In today’s modern world, the sequel, prequel, and remake are becoming more and more prevalent, with Hollywood’s willingness to remake and reproduce anything that’ll turn a profit about as inevitable as Thanksgiving dinner with the in-laws. Most of the time, these films accomplish what they need to, but with no real bravado — preferring to tell the easiest story to cater to the average movie-goer. Every once in a while, however, we’re treated to an experience that rivals even the original.

The 1982 cult classic has only gained traction in the decades since its release, with many grasping so dearly to its moral themes and connotations. What Blade Runner 2049 strives so cleverly to do from the very opening shot is transport the viewer back into the dreary futuristic world that director Ridley Scott made so famous. Cold, darkened hues (akin to film noir) are juxtaposed against the rich vibrancy of city lights and neon advertisements.

 While the color palette of the original Blade Runner tended to fall more to the grayscale side, the cinematography of Blade Runner 2049 is nothing short of spectacular. Camera angles utilize space flawlessly; color is thrown at you in a dazzling way; and the overall special effects couldn’t look better.

Where this film really finds its stride, however, is in its story. Whether you consider the original film to be a technological masterpiece or just contrived drivel, no doubt you will be invested in the story being told. It follows K (Ryan Gosling), a replicant whose detective skills are unparalleled. As the plot unravels itself in a concise fashion, the mystery surrounding a missing child draws in the viewer closer and closer.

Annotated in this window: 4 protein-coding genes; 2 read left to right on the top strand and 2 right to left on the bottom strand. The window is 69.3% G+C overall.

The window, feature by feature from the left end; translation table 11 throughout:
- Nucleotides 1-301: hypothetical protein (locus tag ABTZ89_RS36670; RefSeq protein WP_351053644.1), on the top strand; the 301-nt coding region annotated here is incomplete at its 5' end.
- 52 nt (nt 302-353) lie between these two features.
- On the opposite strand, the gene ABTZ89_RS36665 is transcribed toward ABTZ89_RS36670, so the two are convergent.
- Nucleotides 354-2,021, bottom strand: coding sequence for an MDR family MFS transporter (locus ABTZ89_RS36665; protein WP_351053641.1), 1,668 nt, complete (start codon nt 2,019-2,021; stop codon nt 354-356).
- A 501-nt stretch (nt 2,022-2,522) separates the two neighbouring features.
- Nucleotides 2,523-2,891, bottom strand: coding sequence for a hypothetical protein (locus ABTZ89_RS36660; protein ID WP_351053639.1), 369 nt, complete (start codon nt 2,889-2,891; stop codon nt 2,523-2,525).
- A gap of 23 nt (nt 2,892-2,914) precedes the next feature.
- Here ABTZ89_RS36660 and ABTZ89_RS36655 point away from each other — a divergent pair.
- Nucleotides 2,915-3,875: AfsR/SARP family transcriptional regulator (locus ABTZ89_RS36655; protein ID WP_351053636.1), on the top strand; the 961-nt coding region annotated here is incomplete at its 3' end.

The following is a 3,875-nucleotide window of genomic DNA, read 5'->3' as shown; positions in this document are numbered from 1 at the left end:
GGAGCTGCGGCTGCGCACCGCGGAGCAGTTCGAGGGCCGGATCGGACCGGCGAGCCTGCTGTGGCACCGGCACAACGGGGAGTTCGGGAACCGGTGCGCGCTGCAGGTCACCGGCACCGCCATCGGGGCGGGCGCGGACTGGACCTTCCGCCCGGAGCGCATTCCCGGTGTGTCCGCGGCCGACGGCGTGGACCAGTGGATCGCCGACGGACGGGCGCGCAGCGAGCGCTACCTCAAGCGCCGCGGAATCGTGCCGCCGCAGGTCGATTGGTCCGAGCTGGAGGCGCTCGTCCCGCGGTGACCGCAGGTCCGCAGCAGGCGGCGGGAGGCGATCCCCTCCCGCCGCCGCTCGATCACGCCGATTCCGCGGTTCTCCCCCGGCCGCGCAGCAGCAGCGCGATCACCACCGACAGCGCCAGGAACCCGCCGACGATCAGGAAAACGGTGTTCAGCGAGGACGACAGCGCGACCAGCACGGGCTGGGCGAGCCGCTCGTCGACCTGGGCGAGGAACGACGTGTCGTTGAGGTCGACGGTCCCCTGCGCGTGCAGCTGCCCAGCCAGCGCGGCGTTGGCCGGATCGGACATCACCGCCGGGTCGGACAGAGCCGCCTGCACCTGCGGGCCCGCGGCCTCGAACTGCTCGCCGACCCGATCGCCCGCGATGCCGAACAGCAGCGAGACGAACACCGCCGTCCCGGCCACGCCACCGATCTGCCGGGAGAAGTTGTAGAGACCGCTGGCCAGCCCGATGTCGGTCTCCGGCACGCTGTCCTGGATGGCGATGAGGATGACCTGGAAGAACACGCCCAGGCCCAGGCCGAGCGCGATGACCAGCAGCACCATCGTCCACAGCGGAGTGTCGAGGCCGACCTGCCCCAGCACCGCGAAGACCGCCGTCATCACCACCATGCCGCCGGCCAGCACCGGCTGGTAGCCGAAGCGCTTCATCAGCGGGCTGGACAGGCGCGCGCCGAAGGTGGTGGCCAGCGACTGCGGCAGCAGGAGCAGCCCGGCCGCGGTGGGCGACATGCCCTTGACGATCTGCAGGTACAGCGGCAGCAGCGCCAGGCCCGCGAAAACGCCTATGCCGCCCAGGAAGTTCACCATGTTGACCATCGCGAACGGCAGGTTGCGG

This film is no easy sequel, though. It isn’t content to simply replicate the visuals and the aesthetic look. This film builds itself upon the moral quandaries laid forth by the original film. If replicants have human memories but no experience, does that make them actual humans? Where is that line drawn in the sand which separates the artificial from the authentic? If a more primitive form of artificial intelligence is introduced to the world, does that make replicants appear more human?

In a nutshell:

Blade Runner 2049 plays out like a great Christopher Nolan film. It’s a visceral experience which seeks to overwhelm the senses in a truly mesmerizing way, and it’s precisely the kind of experience that movie theaters were made for. While a bit too slow in terms of pacing, this is a film that will undoubtedly become nearly as widely received and loved in the coming years as its predecessor. For the especially staunch Blade Runner aficionado, however, it may just become one of your favorite movies of the 21st century.

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